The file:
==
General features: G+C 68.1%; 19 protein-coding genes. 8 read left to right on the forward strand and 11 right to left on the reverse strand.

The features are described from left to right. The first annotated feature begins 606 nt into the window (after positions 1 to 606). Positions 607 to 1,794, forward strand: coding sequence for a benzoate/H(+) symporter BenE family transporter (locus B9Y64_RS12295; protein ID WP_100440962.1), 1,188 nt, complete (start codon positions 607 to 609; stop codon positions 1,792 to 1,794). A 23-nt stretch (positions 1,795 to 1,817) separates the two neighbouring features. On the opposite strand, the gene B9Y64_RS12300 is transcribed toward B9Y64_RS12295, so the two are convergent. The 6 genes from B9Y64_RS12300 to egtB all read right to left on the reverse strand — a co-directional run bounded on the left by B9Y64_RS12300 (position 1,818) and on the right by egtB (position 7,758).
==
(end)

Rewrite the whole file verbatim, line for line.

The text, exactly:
General features: G+C 68.1%; 19 protein-coding genes. 8 read left to right on the forward strand and 11 right to left on the reverse strand.

The features are described from left to right. The first annotated feature begins 606 nt into the window (after positions 1 to 606). Positions 607 to 1,794, forward strand: coding sequence for a benzoate/H(+) symporter BenE family transporter (locus B9Y64_RS12295; protein ID WP_100440962.1), 1,188 nt, complete (start codon positions 607 to 609; stop codon positions 1,792 to 1,794). A 23-nt stretch (positions 1,795 to 1,817) separates the two neighbouring features. On the opposite strand, the gene B9Y64_RS12300 is transcribed toward B9Y64_RS12295, so the two are convergent. The 6 genes from B9Y64_RS12300 to egtB all read right to left on the reverse strand — a co-directional run bounded on the left by B9Y64_RS12300 (position 1,818) and on the right by egtB (position 7,758).